I really like noodles – all kinds of noodles. And when the recipe involves pan-searing the noodles over high heat with savory, spicy seasonings, shrimp and scallions, I’m all over it. Especially when I can get my husband to toast the shrimp paste for me.
Of course these weren’t the first green beans we’ve eaten all summer, but they were the first picking from Blue Heron Farm, and they were lovely. I wanted to let them shine as much as possible, so all I did was blanch them, then saute them with olive oil, lots of garlic, prawns and a little white wine. I served them on soft polenta, and the flavors were really bright and fresh.
Polenta isn’t usually the first starch I think of, but I’m always happy when I make it. This batch turned out particularly well. I let it cook long enough to get really smooth, then I beat in a nugget of butter and nothing else – no cheese or cream. I poured it out into soup bowls and let it set, then put the shrimp and green beans on top. Mmmmm. Continue reading
One of the joys of Sunday is doing our weekly grocery run and picking up something fresh for a quick but fun lunch at home – in other words, Not Leftovers! This salad is one of my favorites for a fast home lunch: butter lettuce dressed with a simple vinaigrette, split onto plates and topped with avocado slices and prawns cooked with garlic and spices. With this one we drank a Falanghina that was seriously on sale at the grocery store – it was lovely.
Prawns for salad
1/2 pound fresh large prawns, shelled
2 cloves garlic, coarsely chopped
Dress your salad greens and arrange them on plates. Heat a goodly amount of olive oil in a saute pan. As it gets hot, add the garlic; when it just starts to sizzle, add the prawns. Give them a good shake of salt, cumin and paprika, and stir them around. When the shrimp are pink and curled up on themselves, dump them and their juices out onto the prepared salads.
It’s a strange thing that sometimes, when you first glance through a new cookbook, one particular recipe catches your eye. You make it, and like it, then never make any other recipe out of that book – you just keep making that first recipe over and over again. Or maybe that’s just me.
This recipe is out of a library book, Jacques Pépin’s Fast Food My Way, which I checked out when I was feeling particularly crunched for time and wanted some quick dinner ideas. I was thrilled when I discovered this gratin, which is quick to assemble, even quicker to bake, and doesn’t taste quite like anything else I make. And it’s very easy to make just enough for two people – no messy leftovers. The shrimp both bake and steam in the moisture from the wine and vegetables and are beautifully crisp and tender, with the nice crunchy breadcrumb topping over all.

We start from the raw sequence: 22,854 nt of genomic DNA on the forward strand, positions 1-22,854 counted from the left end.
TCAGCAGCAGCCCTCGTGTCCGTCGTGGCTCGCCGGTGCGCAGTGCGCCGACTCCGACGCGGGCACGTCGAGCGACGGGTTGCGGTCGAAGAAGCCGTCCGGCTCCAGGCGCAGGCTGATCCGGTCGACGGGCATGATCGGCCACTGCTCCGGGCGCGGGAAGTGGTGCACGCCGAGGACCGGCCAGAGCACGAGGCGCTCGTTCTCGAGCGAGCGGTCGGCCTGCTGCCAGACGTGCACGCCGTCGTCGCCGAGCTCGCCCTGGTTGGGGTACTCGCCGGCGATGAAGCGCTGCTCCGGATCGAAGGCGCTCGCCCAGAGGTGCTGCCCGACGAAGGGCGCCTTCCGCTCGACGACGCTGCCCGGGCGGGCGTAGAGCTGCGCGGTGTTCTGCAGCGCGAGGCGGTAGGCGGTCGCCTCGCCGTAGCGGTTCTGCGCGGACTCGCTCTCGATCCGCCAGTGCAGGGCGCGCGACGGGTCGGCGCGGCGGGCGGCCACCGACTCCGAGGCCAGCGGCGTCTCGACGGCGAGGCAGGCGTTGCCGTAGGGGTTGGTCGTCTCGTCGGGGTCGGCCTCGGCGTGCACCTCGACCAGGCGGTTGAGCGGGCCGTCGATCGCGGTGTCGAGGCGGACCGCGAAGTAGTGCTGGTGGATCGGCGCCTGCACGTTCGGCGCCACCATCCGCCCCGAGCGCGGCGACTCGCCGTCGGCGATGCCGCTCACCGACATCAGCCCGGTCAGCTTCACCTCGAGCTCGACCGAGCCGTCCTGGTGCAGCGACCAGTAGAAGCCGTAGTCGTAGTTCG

Because of the basic perfection of the original recipe, I’ve not played around with it at all, except to get rather casual about quantities – except that this time I decided to gather a few leaves of fresh rainbow chard from my tiny backyard plot, shred them and scatter them into the gratin. Continue reading
This was our first month as members of the local wine shop’s special wine club, and we had two bottles of beautiful-looking tempranillo calling out to be drunk as a result. I spent a couple of weeks unable to drink wine due to various medications I was on – not fun – but I am finally getting better. So this week, more or less drug-free, I was finally able to taste them. We had one dinner (roast pork and yams) where we opened both bottles and tasted them side-by-side, then planned meals to suit each for the following two nights. This first bottle, Mapema from Argentina, gave me a strong hankering for romesco sauce – which we happened to have some of in the freezer.
One of our favorite dishes from last summer was the grilled shrimp recipe from a 2006 issue of Cook’s Illustrated – we made it over and over again, and were very sad to see it go with the end of grilling season. J wanted to try it with the broiler to see if it could be had in the off season. In the original recipe, the shrimp are grilled until partially cooked, then finished in a warm sauce, so we figured it should adapt fine. Continue reading